What Is Planning Permission, Building Control And Permitted Development for Garden Rooms?
Why This Is Important to Know When Building A Studio In Your Garden.
Having decided to get a garden room built, it is easy to get excited about its uses and the design can quickly go beyond the allowable scopes that council regulations allow.
Social media presents so many options from mountain cabins through to slick modern city designs. Seeing what people use their garden rooms for, ranging from hosting parties with images of stunning landscaped gardens strung with lights, the latest outdoor furniture and people gathered over barbequed food and flowing drinks. Looks so attractive and inviting. Or maybe a garden room is set up as a bedroom with a little kitchenette and bathroom and being used as a serviced accommodation business from home.
Wouldn't it be tragic to put in all the effort and money only to provoke the local council's fury simply because you overlooked checking the regulations, possibly leading to the worst-case scenario of having to demolish the garden building?
When considering the addition of a garden room to your property, it’s important to understand the regulations and permissions that may apply. In the United Kingdom, garden rooms are subject to specific planning rules, and it is crucial to determine whether you need planning permission or if your project falls under permitted development rights.
Here we will explain the differences to help you navigate the process and make informed decisions, so you get the garden room that fits best for you.
TABLE OF CONTENTS
1. What Is Planning Permission?
Planning permission is the formal consent required from your local planning authority to carry out certain types of development, including garden rooms. It ensures that your project aligns with local planning policies, considers environment factors, and maintains the overall aesthetics of the area. The application process involves submitting detailed plans, architectural drawings, and paying the associated fees.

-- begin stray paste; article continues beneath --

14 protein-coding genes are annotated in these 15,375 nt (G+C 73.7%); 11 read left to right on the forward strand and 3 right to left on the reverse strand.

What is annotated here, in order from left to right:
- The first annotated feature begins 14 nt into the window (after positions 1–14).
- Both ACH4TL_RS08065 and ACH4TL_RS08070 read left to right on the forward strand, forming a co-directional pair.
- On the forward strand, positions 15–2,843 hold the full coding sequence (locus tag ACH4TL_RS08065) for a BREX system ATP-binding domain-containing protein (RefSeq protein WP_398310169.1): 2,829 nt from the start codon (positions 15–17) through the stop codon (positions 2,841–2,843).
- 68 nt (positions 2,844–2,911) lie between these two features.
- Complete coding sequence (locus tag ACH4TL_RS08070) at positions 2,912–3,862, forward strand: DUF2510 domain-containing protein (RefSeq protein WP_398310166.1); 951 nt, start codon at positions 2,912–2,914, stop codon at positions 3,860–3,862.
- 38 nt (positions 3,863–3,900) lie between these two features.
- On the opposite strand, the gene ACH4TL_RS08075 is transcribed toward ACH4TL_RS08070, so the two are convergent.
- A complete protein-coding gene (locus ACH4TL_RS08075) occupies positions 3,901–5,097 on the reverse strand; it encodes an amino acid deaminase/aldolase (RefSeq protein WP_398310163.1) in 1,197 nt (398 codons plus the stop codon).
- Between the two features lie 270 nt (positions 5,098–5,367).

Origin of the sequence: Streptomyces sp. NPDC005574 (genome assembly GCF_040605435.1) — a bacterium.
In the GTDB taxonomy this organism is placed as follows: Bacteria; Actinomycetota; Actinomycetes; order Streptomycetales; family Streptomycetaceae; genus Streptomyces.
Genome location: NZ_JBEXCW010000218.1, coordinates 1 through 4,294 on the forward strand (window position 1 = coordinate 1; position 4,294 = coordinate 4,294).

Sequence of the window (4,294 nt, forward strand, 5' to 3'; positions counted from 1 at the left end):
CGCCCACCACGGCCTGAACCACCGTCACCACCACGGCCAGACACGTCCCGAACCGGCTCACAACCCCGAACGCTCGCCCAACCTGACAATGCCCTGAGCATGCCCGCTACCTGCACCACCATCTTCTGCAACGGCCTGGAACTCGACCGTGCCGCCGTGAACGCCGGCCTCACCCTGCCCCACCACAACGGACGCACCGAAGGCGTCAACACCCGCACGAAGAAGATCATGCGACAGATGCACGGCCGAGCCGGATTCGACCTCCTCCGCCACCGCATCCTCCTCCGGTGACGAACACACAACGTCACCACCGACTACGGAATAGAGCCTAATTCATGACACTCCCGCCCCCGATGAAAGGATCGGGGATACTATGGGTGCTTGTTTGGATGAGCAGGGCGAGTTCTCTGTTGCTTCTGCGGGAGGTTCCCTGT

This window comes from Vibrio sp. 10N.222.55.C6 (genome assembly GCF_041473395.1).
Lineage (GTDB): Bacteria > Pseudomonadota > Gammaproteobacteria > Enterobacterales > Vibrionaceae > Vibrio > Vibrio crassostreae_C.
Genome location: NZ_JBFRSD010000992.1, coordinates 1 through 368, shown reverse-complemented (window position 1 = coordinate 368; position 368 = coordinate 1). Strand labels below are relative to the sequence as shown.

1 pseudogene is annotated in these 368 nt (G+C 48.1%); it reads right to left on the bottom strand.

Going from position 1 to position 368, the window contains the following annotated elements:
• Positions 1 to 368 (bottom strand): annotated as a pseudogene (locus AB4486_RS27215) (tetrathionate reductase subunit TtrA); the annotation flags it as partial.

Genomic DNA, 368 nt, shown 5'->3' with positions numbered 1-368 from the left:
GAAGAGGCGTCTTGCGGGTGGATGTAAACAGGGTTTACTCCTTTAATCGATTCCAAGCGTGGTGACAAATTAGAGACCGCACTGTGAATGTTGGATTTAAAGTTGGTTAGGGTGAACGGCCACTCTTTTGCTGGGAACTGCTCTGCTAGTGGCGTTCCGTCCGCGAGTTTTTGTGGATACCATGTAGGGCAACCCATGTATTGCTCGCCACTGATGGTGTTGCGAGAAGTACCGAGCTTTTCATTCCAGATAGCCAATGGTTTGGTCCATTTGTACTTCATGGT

2. What Is Permitted Development
Permitted development grants homeowners the freedom to carry out specific types of development without the need for planning permission. These rights allow for smaller-scale projects that meet specific criteria and do not significantly impact the surrounding environment. Permitted development rights may differ depending on the location, property type, and other factors, so it’s essential to check with your local planning authority or seek professional advice.
3. Permitted Development For Garden Rooms
The majority of our garden rooms fall under Permitted Development and do not require planning permission.
In recent years, the government has introduced permitted development rights that specifically cover garden rooms, making it easier for homeowners to add to their properties. These rights generally apply as long as certain conditions and limitations are met, such as maximum height, distance from boundaries, and overall size restrictions.
- No outbuilding on land forward of a wall forming the principal elevation. This means that if you want to install a garden room at the front of your property, then you will need to apply for planning permission.
- A garden room must be single storey with maximum height of 2.5 metres at the eaves, and maximum overall height of four metres if the roof is dual pitched. A flat or single slope roof, no more than three metres high at the ridge or 2.5 metres at the eaves.
- If you need to position your garden within the two metres of a boundary, then the maximum height allowance is 2.5 metres.
This often necessitates a flat roof garden room.
- Decking around the garden room may not exceed 0.3 metres in height.
- If you have other additions on your property, such as sheds, greenhouse, decking, and conservatory and including the garden room, the combined area of these shouldn’t take up more than 50% of the garden area.